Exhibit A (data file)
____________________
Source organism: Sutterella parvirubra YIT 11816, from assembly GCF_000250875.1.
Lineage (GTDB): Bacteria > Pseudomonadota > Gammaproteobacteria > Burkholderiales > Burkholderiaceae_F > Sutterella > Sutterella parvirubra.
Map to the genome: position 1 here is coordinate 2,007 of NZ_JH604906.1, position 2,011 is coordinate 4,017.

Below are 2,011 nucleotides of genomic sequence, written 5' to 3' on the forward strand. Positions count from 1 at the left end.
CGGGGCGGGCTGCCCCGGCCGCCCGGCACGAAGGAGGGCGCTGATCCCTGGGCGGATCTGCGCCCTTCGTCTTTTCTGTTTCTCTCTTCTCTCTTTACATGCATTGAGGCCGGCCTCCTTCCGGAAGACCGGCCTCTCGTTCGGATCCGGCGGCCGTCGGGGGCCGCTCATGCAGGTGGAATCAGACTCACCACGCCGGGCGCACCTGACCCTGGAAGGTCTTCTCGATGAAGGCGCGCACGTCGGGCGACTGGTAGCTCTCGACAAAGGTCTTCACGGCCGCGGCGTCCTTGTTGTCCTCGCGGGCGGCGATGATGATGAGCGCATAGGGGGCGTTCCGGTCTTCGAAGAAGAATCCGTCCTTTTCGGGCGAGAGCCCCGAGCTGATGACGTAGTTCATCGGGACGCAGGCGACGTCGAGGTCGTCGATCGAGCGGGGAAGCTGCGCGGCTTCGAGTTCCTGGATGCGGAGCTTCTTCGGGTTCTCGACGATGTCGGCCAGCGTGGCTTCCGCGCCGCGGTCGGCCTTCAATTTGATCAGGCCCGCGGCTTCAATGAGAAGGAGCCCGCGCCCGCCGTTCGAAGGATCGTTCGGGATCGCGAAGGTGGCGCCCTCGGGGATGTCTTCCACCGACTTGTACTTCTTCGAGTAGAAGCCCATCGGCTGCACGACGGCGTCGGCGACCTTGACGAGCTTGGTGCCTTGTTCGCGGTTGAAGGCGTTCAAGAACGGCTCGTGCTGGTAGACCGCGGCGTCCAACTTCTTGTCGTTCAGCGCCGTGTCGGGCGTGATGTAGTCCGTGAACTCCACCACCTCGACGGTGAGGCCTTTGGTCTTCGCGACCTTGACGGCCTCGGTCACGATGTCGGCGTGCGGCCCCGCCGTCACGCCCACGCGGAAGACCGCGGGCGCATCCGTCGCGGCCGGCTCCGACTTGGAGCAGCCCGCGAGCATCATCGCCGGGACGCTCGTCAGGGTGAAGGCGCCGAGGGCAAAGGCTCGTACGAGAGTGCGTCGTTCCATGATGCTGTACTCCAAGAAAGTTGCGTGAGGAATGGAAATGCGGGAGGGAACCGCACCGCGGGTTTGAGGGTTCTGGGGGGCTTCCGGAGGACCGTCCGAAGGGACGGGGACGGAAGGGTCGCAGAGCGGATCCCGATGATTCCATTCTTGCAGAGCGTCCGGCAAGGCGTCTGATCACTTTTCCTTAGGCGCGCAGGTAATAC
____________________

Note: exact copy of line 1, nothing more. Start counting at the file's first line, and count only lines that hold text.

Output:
Source organism: Sutterella parvirubra YIT 11816, from assembly GCF_000250875.1.